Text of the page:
GoPiGo3 Low Voltage Shutdown Specifics?


( @Matt )

Some questions about GoPiGo3 power management

I have not previously let battery voltage drop below 8v which is when egpg.volt() returns 7.4v on my GoPiGo3. In fact, I usually shutdown with 15 - 45 minutes of power left (egpg.volt() returning 8.1 volts.)

Today I was running without my safety shutdown code thinking that would safely force a shutdown before the 5v rail sags.

Just before my wireless remote shell went down:

  • egpg.volt() returned 4.92v
  • egpg.get_voltage_5v() returned 4.01v,
  • the processor was screaming “THROTTLED!!! = 0x50005”

Q1) Was my SD card at risk of corruption at this supply voltage?

Q2) When does kick in?

Q3) Can too frequent calls or requests from multiple processes to egpg.volt() return erroneous values?

Q4) Can egpg.volt() calls interfere/collide with the GoPiGo3 board supply voltage protection measurements?

root       361     1  0 20:13 ?        00:00:00 bash /home/pi/Dexter/GoPiGo3/Install/
root       723   361  0 20:14 ?        00:00:00 sudo python /home/pi/Dexter/GoPiGo3/Software/
root       727   723  0 20:14 ?        00:00:00 python /home/pi/Dexter/GoPiGo3/Software/

while True:
    if GPIO.input(22):
        os.system("shutdown now -h")

Carl’s last words before the world ended:

********* CARL Basic STATUS *****
2019-03-31  17:15:35 up  7:24,  2 users,  load average: 0.11, 0.05, 0.01
Battery Voltage: 4.92
5v Supply: 4.01
Estimated Life Remaining: 0 h -31 m
Processor Temp: 43.5'C
Clock Frequency: 600.0 MHz
Distance Sensor: nothing within 90 inches

Juicer Values:
lastReading 5.08 volts
num of readings 45
shortPeakVolts 6.60 volts
shortMeanVolts 5.84 volts
shortMinVolts  5.49 volts
longPeakVolts  7.73 volts
longMeanVolts  7.24 volts
longMinVolts   5.08 volts
Traceback (most recent call last):
  File "./", line 110, in <module>
packet_write_wait: Connection to port 22: Broken pipe

(longXvolts is the last 5 minutes, shortXvolts is the last 1 minute.)

#2 does not automatically shut down the RPi due to low voltage. What it does is monitor the signal from the GPG3 to determine if the power button was pressed and the RPi needs to do a safe software shutdown.

To answer your questions:

  1. Yes your SD card could have been corrupted. This is most likely to happen if it’s actively being written to (writing a file) when the power gets removed. On a system such as the RPi, writing files could be very unpredictable, happening in background processes. This is why the power to a RPi should never be abruptly removed unless the RPi has already completed it’s software shutdown.

  2. starts running as soon as the RPi boots up. However, refer to my comments above about what it does and does not do.

  3. I don’t believe so. If you have too many processes trying to communicate with the GPG3 at the same time, some of them will be delayed, waiting for the others to finish.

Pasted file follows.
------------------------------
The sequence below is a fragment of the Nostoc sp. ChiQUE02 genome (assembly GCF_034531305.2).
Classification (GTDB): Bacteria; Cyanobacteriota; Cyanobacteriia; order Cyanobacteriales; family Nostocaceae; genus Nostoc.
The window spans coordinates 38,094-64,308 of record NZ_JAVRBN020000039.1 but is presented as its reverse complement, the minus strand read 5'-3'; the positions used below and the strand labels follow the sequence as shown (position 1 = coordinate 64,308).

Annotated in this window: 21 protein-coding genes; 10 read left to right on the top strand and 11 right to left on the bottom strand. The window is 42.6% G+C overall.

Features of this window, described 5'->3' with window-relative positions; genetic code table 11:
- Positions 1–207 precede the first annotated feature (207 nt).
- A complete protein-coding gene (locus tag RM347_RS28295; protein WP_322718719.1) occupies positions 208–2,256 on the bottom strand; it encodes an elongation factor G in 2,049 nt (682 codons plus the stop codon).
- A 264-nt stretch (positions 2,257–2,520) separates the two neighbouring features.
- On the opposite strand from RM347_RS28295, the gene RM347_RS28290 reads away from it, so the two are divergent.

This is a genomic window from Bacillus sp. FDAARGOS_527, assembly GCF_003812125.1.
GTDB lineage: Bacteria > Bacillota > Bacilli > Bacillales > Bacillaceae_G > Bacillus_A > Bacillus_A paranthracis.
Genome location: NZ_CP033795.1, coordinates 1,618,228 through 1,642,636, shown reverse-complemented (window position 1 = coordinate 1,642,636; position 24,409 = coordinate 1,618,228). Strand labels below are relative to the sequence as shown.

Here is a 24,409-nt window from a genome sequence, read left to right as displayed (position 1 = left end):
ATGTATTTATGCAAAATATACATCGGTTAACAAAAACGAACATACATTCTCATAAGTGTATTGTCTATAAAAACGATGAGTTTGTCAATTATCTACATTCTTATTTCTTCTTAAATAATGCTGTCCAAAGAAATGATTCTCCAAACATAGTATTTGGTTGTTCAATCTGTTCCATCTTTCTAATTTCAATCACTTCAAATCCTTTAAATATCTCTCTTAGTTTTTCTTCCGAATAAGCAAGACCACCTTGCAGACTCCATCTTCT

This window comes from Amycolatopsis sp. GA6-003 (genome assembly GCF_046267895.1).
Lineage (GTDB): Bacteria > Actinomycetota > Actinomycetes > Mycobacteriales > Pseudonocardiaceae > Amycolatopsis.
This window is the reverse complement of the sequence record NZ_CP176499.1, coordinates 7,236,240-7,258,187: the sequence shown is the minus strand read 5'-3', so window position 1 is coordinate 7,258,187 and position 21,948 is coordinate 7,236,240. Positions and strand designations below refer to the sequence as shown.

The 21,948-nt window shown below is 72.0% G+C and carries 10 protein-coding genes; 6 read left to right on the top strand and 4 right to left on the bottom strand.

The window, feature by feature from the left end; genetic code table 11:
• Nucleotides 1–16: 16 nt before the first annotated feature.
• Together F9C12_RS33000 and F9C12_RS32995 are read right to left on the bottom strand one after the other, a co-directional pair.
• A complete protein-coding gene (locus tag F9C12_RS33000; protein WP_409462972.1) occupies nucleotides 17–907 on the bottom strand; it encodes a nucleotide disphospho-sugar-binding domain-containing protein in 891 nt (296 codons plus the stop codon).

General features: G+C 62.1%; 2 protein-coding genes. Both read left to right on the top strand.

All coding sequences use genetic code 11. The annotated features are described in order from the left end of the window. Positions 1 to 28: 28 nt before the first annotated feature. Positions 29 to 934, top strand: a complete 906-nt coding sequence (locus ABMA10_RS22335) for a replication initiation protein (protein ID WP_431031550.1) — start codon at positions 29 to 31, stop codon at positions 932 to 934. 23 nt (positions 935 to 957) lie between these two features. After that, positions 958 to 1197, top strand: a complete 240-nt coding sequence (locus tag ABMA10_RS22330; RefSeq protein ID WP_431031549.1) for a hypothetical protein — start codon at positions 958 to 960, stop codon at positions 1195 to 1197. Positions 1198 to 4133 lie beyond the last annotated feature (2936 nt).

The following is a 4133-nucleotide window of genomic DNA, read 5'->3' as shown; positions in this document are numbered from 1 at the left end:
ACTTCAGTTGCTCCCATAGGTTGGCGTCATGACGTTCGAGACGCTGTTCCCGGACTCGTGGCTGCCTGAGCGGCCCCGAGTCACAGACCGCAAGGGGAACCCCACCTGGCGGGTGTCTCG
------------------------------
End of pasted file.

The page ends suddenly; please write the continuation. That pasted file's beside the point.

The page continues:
4. I don’t believe so. Back-to-back communication with the GPG3 shouldn’t prevent the firmware from doing it’s thing. Maybe theoretically you could create a sort of “denial of service” attack, where the FW is so busy answering communications that it’s unable to perform all it’s other duties in a timely manner, but I have never recognized evidence of this type of situation.

The only way the GPG3 attempts to protect against low voltage shut-down is by disabling the motors when the voltage gets too low. It’s up to the user to monitor the voltage and shut down the RPi in a timely manner. You could easily create a script that shuts down the RPi when the voltage drops below a set threshold, but there is no way for the RPi to trigger the GPG3 to actually kill the power. Adding a “shutdown” command into the API and FW so the RPi can put the GPG3 into shutdown mode (as if the power button was pressed) has been discussed, but is not a development priority.

1 Like

That explains it. I knew it was how the GoPiGo board could cause a shutdown, but could not figure out what those conditions might be.

Like I said, I have always run with a safety voltage shutdown routine so this turned out to be a reckless experiment since I wasn’t around to see the power LED color changes.

I shan’t try again.


Basically worst-case is that the SD card gets corrupted and you lose all the files on it. In this situation you can simply re-flash the OS and boot up again. There shouldn’t be any hardware damage.


I haven’t seen that, but I have had two, or maybe three cards turn into read only. The would continue to boot just fine, and seem to be writing to the card, but they would forget the changes when rebooted or power cycled. This was not with GoPiGo, was with my prior Raspberry Pi bot.